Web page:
My father-in-law died late on Wednesday night. He was 90 and lived every one of those years with passion. I remember meeting him for the first time 15 years ago, and being struck initially by his age but also by his energy and drive. The man could charm anyone: I remember him deep in conversation with my Uncle Forrest, swapping stories, and being struck by how natural it was for this son of Italian immigrants from Pennsylvania coal country to converse with my very Southern uncle.
Al always engaged everything he came across with curiosity and humor. I remember hearing the story about his first drive through the south–it was the middle of World War II, and he, as a petroleum engineer, was heading to the Gulf to contribute to the war effort by working at a refinery. He stopped somewhere in the deep south for breakfast and placed an order. The waitress asked if he wanted grits. Of course, he had no idea what grits were, but didn’t want to be impolite, so said, “Yeah, I guess I’ll have one or two.” There were many stories that he told over and over again, but I never tired of that one–it said a lot about his sense of adventure.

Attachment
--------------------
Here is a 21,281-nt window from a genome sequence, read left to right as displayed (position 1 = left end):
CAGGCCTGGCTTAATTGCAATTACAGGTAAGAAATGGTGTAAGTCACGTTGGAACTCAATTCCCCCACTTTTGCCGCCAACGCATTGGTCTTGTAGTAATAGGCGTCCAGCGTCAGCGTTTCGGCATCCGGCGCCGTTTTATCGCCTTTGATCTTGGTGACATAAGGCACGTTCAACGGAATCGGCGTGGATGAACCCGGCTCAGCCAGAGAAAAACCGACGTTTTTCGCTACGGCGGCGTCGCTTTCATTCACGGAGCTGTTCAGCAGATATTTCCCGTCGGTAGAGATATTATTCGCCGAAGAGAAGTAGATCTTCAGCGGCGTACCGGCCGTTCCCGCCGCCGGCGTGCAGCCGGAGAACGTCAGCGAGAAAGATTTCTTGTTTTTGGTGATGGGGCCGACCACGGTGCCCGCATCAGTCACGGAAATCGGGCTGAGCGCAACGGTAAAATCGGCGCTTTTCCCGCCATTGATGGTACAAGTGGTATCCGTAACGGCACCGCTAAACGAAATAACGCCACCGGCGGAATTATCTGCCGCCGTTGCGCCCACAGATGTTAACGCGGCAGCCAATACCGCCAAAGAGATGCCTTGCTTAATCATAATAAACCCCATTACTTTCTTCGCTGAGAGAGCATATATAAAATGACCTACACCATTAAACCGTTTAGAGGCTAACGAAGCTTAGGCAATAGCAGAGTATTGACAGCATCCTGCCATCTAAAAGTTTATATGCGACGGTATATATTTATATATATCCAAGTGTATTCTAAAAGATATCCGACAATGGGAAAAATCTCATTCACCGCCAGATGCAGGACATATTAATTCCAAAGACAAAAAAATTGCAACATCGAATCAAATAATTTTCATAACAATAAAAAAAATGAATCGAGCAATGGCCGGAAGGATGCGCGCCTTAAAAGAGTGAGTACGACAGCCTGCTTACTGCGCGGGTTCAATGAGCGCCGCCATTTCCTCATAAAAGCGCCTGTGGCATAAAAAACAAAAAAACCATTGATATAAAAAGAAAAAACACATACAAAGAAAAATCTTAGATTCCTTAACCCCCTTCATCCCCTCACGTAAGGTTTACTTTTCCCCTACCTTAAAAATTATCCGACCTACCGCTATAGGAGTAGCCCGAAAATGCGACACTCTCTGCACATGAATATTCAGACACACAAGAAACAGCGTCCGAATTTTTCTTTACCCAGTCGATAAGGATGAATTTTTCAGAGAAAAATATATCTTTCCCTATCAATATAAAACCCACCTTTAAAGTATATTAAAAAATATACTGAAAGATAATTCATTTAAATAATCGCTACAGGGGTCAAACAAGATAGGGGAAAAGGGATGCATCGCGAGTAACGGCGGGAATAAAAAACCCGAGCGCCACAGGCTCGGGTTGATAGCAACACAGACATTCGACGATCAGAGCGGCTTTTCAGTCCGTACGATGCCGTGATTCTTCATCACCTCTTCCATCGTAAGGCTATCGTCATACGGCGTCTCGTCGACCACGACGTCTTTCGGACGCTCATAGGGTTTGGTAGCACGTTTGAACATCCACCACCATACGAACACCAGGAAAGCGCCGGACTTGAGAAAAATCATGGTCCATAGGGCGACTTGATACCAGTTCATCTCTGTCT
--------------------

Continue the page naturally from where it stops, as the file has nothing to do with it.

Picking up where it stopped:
Most of all, I remember sitting around a lot of tables with him. Even to the end, he loved food and drink, and would always ask for his wine glass to be refilled– “Poco, poco“–look and wink, and say, “Quando festa, festa.” I think those are some pretty good words to live by.
3 thoughts on “Remembering Angelo F. Lucadamo”
I’m sorry for your loss, Tim.
Sorry to read this news. My condolences to you, Lisa and the rest of the family.
It’s difficult to believe 2 years plus have passed. Indeed he knew how live to fullest with a deep appreciation for the richness of lifes moments. In his travels, he always made time (even went out of his way) to meet with friends relatives. A charmer indeed–with a knack to quickly recognize the agrarian in people and equally quick to bring out quick the pleasantness in those he met. His manner, his words and even his humor contained lessons worth imitating.